After winning the Premier League for the third straight season, City's 2-1 FA Cup Final victory over Manchester United and 1-0 Champions League triumph over Inter means they have now joined the illustrious group of clubs.
Losing Champions League finalists Inter are already on the list of seven sides to have won a treble, doing so under Jose Mourinho in 2009/10.
Celtic (1966/67), Ajax (1971/72), PSV Eindhoven (1987/88), United (1998/99), Barcelona (2008/09 & 2014/15) and Bayern Munich (2012/13 & 2019/20) are the others to have won their domestic league and cup, as well as the European Cup or Champions League, in the same season.
Let's take a look at each of these legendary eight sides in turn:
Famously all born within a 30-mile radius of Parkhead, Celtic's squad of 1966/67 became the first to do the treble. In fact, they also won the Scottish League Cup, making them the only side to have won a quadruple.
It was Inter who they beat 2-1 in the European Cup final in Lisbon, recovering from going behind to a seventh-minute penalty by unlocking the famously stubborn Catenaccio defence favoured by Nerazzurri boss Helenio Herrera.
Second-half goals from Tommy Gemmell and Stevie Chalmers saw Jock Stein's side become the first British team to be crowned European champions, with the Bhoys' success at the Estadio Nacional earning them the moniker of the 'Lisbon Lions'.
Few sides have transformed football as much as the Ajax team of the early 1970s, winning the European Cup in three successive seasons between 1971 and 1973.
The middle of those marked their first season after the "Father of Dutch football", Rinus Michels, had departed for Barcelona to be replaced as coach by Stefan Kovacs.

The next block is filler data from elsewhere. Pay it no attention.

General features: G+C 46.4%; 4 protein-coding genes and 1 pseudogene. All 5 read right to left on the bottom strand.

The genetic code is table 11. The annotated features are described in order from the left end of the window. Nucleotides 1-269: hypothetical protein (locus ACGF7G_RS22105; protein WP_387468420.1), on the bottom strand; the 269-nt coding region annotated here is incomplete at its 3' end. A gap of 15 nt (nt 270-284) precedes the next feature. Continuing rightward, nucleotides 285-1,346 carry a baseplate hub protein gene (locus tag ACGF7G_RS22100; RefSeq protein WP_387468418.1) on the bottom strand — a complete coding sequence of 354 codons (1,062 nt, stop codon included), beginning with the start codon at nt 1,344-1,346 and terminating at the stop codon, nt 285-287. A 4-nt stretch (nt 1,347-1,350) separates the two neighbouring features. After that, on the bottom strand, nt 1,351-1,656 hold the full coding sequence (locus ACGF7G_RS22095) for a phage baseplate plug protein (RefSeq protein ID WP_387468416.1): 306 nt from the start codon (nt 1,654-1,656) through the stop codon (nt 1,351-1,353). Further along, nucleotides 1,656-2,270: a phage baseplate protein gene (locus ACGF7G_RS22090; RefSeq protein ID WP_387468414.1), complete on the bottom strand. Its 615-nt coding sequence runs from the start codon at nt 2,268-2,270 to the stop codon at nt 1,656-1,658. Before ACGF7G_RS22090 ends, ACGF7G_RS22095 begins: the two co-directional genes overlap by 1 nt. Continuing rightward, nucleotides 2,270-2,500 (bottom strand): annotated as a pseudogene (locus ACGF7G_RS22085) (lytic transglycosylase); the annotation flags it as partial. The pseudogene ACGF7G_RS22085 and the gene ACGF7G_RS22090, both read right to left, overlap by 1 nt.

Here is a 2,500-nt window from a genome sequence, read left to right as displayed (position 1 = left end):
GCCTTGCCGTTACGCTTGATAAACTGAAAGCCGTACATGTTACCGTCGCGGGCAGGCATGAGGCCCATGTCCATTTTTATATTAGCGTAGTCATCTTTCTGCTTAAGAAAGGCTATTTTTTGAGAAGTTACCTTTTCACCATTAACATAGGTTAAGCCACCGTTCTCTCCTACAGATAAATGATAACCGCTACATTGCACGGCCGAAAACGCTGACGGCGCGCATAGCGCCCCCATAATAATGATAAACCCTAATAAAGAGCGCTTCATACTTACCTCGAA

The Romanian won the Eredivisie and KNVB Cup before guiding Ajax to a 2-0 win over Inter at Rotterdam's De Kuip, home of their bitter rivals Feyenoord.
Kovacs arguably did the impossible by making the team better than under Michels and, with Johan Cruyff and Johan Neeskens at his disposal, his decision to continue with his predecessor's philosophy of "total football" clearly paid off.
The other Dutch club to complete the treble, making the Netherlands the only nation to have had two clubs achieve the feat, PSV Eindhoven dominated the domestic scene in the late 80s, winning league and cup doubles in 1987/88 and 1988/89.
That was part of a run of six league titles in seven years but it was the 1987/88 season that stood out as they also won the European Cup.
A talented team, headlined by Ronald Koeman and coached by Guus Hiddink, beat Benfica on penalties in Stuttgart to match both Ajax and Feyenoord by being crowned continental champions.
As the only English fans to have seen their side complete the treble, the red half of Manchester will be holding its breath on Saturday when City walk out in Istanbul.
While the Citizens' push for silverware was relentless, United's was a rollercoaster, winning the league by just a point from Arsenal on the final day, while also edging out the same opponents in the semi-finals of the FA Cup before outclassing Newcastle United 2-0 in the final.
However, nothing compares to their Champions League Final victory over Bayern Munich.
Trailing 1-0 heading into stoppage-time, the Red Devils rallied, equalising through Teddy Sheringham, before Ole Gunnar Solskjaer directed a Sheringham header into the roof of the net to see United win 2-1 and lift the European Cup for the first time since 1968.
|Celtic||1966/67 - Also won the Scottish League Cup|
|Barcelona||2008/09 & 2014/15|
|Bayern Munich||2012/13 & 2019/20|
After just a single year in charge of Barcelona's B team, few knew what to expect when now-City boss Guardiola took over the Catalan club's senior team in the summer of 2008.